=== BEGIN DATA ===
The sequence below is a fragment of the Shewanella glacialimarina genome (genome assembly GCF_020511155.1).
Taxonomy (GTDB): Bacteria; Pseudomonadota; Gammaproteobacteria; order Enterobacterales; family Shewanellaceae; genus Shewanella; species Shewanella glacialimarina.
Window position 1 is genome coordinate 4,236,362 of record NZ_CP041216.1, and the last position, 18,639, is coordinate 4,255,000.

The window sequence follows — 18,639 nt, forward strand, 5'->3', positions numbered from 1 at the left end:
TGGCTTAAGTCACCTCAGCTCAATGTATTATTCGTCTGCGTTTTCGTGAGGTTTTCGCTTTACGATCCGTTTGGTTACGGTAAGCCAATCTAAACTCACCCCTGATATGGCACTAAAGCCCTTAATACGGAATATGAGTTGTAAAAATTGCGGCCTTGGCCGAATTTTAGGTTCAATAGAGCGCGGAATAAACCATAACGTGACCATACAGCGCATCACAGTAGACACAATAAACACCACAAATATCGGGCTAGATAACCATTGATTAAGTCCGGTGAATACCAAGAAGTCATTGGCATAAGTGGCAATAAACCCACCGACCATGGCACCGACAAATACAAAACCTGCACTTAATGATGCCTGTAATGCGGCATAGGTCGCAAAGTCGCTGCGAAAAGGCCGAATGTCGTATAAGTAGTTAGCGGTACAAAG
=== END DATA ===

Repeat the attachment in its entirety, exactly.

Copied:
The sequence below is a fragment of the Shewanella glacialimarina genome (genome assembly GCF_020511155.1).
Taxonomy (GTDB): Bacteria; Pseudomonadota; Gammaproteobacteria; order Enterobacterales; family Shewanellaceae; genus Shewanella; species Shewanella glacialimarina.
Window position 1 is genome coordinate 4,236,362 of record NZ_CP041216.1, and the last position, 18,639, is coordinate 4,255,000.

The window sequence follows — 18,639 nt, forward strand, 5'->3', positions numbered from 1 at the left end:
TGGCTTAAGTCACCTCAGCTCAATGTATTATTCGTCTGCGTTTTCGTGAGGTTTTCGCTTTACGATCCGTTTGGTTACGGTAAGCCAATCTAAACTCACCCCTGATATGGCACTAAAGCCCTTAATACGGAATATGAGTTGTAAAAATTGCGGCCTTGGCCGAATTTTAGGTTCAATAGAGCGCGGAATAAACCATAACGTGACCATACAGCGCATCACAGTAGACACAATAAACACCACAAATATCGGGCTAGATAACCATTGATTAAGTCCGGTGAATACCAAGAAGTCATTGGCATAAGTGGCAATAAACCCACCGACCATGGCACCGACAAATACAAAACCTGCACTTAATGATGCCTGTAATGCGGCATAGGTCGCAAAGTCGCTGCGAAAAGGCCGAATGTCGTATAAGTAGTTAGCGGTACAAAG